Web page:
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'A legend and a gentleman who made an outstanding contribution to Irish football'

Ray Treacy died last night after a short illness.

Ray Treacy won 42 caps for the Republic of Ireland.
Ray Treacy won 42 caps for the Republic of Ireland.
Image: Billy Stickland/INPHO

FOOTBALL ASSOCIATION OF Ireland chief executive John Delaney has described Ray Treacy as ‘a legend of Irish football’.

Treacy, a former Republic of Ireland striker who was capped 42 times, died last night after a short illness. He was 68.

The Dubliner spent 13 seasons in English football with the likes of West Brom and Charlton, before returning to Ireland for spells — as both a player and manager — with Shamrock Rovers and Drogheda United.

“Ray Treacy will be missed deeply by everyone involved in the game,” said FAI president Tony Fitzgerald. “He was a great player and a gentleman who made an outstanding contribution to Irish football at all levels.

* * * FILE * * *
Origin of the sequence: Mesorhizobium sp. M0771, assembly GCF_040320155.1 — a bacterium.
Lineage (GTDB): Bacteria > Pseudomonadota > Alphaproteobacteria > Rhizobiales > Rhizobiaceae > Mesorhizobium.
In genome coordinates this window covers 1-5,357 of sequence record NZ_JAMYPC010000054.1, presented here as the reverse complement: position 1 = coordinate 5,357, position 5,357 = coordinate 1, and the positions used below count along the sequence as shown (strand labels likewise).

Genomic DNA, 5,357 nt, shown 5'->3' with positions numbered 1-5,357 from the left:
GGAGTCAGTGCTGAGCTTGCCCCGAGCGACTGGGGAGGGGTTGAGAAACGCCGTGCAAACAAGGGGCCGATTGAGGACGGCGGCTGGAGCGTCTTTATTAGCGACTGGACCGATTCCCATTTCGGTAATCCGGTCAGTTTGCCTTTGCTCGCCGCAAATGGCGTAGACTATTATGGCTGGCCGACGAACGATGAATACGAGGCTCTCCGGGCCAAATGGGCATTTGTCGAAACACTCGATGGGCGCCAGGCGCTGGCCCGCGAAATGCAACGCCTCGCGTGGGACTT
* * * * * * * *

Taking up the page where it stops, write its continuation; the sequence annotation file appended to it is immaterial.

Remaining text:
“That was recognised when he was inducted into our Hall of Fame in 2009. Our thoughts and prayers at this difficult time are with all of his family and many friends.”

Treacy scored five goals for the Republic of Ireland between 1966 and 1980, including the winner in a World Cup qualifier against France at Dalymount Park in 1972. The FAI says it will honour Treacy’s contribution to Irish football at its international matches in June.

John Delaney said: “We are all deeply saddened at the passing of Ray Treacy. He was a legend of Irish football and made a unique contribution to his country, to schoolboy football and to the League of Ireland.

“As the FAI’s official travel agent he helped thousands of Irish supporters follow the team all over the globe, particularly to the World Cups in 1990, 1994 and 2002.  We offer our sincere condolences to his family, his wife Jenny, his daughters Karen and Lisa, and two sons John and Gary.”

Irish football has lost one of its favourite sons

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